It took a life-altering crisis to make me realize that despite having known my mom for 50+ years, I didn’t know who she was as a person in her own right. I had firsthand knowledge of many of her trials and heartaches, but that only gave me a one-sided view of what her life had been like, with many gaps.
Nothing I knew about her had prepared me for what I found prior to her move into a nursing home. In the process of rummaging through eight decades of possessions, I came across an old photo album under her bed. As I opened it, an insert slid out, revealing a photo taken when she was 19 years old. The sight of her hamming it up for the photographer, so happy and confident, completely knocked me for a loop. Who was this person? Why didn’t I know anything about that time in her life? How could I know so little about my own mother?
That stunning photo haunted me. On one level, I was so proud of her, the way I had been as a child. Her beauty and kind nature attracted people to her like a magnet. But on another, deeper level, I was troubled by the fact that the promise of a wonderful future had not been fulfilled. On a purely clinical level, I wondered what had propelled her from point A to point B.
But it was too late to ask. My mother’s mind had been hijacked by Alzheimer’s. She had reached the point where the simplest tasks were beyond her. Making sure she was taking her medication and eating something had been my upmost worries. What I had not realized was that something very precious was being lost as the disease ravaged her brain. Whatever her hopes and dreams were back in 1949, they were completely lost now.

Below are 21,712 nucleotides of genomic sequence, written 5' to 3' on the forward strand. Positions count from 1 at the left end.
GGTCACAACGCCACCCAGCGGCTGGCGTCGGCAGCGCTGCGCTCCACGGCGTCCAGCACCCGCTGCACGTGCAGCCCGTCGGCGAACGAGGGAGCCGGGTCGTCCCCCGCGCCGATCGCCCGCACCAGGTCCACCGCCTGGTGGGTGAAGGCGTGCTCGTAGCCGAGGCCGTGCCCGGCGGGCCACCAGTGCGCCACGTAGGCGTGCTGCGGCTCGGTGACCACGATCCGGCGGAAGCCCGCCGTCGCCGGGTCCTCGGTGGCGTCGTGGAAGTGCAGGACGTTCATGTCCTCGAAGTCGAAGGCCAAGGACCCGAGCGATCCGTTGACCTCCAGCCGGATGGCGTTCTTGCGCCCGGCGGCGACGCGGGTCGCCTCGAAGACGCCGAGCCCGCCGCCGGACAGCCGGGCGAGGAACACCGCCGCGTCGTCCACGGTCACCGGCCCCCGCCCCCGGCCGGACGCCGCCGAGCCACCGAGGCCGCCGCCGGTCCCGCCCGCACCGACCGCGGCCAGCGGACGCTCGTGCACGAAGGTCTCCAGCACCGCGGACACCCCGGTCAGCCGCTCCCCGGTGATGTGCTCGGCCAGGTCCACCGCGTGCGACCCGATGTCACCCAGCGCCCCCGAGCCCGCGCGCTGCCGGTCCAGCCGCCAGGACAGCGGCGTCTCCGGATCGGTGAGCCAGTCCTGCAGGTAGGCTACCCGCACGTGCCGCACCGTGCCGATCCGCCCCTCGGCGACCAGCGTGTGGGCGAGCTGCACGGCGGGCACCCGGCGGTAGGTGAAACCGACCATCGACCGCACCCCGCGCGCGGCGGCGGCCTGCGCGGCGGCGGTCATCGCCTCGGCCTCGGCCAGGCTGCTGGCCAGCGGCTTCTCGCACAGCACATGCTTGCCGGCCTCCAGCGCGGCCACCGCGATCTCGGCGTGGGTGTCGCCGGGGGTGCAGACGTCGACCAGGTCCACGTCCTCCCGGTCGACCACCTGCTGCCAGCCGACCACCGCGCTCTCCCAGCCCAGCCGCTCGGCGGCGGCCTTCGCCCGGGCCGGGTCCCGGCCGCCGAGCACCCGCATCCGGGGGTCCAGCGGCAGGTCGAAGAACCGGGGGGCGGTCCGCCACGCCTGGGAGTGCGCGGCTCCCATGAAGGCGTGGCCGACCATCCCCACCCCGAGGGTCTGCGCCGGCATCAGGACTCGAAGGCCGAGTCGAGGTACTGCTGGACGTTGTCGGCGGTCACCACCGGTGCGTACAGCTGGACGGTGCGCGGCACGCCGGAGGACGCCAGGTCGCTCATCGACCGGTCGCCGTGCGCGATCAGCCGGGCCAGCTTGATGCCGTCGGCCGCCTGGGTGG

At the same time, a scene from my childhood began flashing across my mind, a scene I hadn’t thought of in many years. But as I relived standing by my siblings, watching through the window while our mother smashed our dishes to the floor, the shock and anxiety I remembered feeling all those years ago was replaced by curiosity. What prompted that isolated fit of rage?
After my mom’s move, I felt compelled to understand what her life had been like from her viewpoint. I turned detective, combing every resource to tie together what I knew with the facts I could unearth to create a timeline going back to her first husband.
What I had when it was finished was not a book about Alzheimer’s or how to navigate it, but more a tribute to a very strong woman. What I learned about her while writing it made me love her even more, despite our rocky past. The unexpected upside to having Alzheimer’s was the loss of all my mom’s painful memories. She has nothing but love in her heart now, and I’m so grateful that she will leave this life in peace.
The most important lesson I learned from writing Finding Ruth was this: if we don’t ask while we have the opportunity, we may never know our loved ones’ past.
Ask, while you still have the chance.